[Vision2020] re: water

dfrench dfrench at moscow.com
Sat Apr 22 12:28:46 PDT 2006

It was suggested to the city back in about 2000 or 2001 that the treated
effluent pipeline used to water fields at UI be extended eastward to water
selected greenspaces along the Paradise Creek bike path/linear park and on
to the cemetery (and possibly on north to the Joseph Street playfields,
etc.).  I know because I (and several others) made the request to then-City
Engineer Gary Presol.  When Sweet Avenue was re-done, an effluent pipeline
was installed as far east as Hwy 95 South because the cost of this kind of
project is small when a trench is open anyway, but expensive when streets,
etc, have to be torn up to do it.  


The City also commissioned a study (surprise!) regarding further extension
of this line which was done by Kimball Engineering.  They determined that
the project was "too expensive" meaning the pay-back period based on the
price of water at that time was too long.  But the study really only
compared the cost of the project in terms of current dollars and not in
terms of longevity of our aquifers and the value of drinking water in the
future.  The cemetery does have a shallow well, but it is no longer
functional which adds to the rationale that an irrigation pipeline could be
feasible. However, depletion of our aquifers and violations of Idaho state
law regarding mining of our ground water remain big concerns.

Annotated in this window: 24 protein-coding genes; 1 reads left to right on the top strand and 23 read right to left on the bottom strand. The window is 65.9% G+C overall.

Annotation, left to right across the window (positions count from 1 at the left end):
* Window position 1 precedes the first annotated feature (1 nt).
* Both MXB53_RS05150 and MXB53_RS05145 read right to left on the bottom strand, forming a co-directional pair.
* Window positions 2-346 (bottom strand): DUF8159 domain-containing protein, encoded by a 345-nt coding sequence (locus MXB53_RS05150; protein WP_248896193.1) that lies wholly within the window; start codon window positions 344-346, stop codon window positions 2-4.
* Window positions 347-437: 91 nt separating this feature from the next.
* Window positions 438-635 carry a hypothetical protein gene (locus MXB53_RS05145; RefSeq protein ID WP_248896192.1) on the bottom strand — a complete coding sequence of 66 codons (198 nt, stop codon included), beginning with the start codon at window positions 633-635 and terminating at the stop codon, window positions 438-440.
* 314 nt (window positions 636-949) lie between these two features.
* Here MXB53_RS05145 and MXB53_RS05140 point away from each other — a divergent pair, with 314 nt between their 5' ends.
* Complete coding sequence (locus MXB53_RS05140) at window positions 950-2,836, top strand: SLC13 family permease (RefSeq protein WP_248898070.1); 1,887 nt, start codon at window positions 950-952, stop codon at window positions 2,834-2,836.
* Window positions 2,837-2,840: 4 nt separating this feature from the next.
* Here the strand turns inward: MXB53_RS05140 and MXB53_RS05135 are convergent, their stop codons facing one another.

Since the city is expanding to the east, perhaps Dan C's suggestion of a
wastewater treatment plant on the east side of town makes sense for the
future.  We all must face the fact the our resources are more limited than
our demands on them, so reuse will become increasingly important (and
cost-effective!) in the future.


I walk/run/bike through the cemetery frequently and enjoy its tranquil,
calming qualities.  The trees are well-established and should require only
periodic watering during the driest time of the year for maintenance.  As to
the verdant nature of the grasses already established, they are lush and
green in spring and early summer and should be allowed to go dormant during
the hottest, driest time of the year.  Please remember brown grasses are
dormant, not dead.  Often, with fall rains, grasses green up once again late
in the year.  This represents the cycle of life-and, after all, isn't that
part of what we should be reflecting on when we visit the cemetery?


I appreciate Melynda's desire for a verdant space and believe that even
without supplemental irrigation the older part of the cemetery would be
pleasant any time of year.  But I tend toward Bill London's point of
view-after all, I would rather precious drinking water be available for
those who come after us, than for those who, hopefully, had their thirst
fully quenched while here before us.


Dianne French

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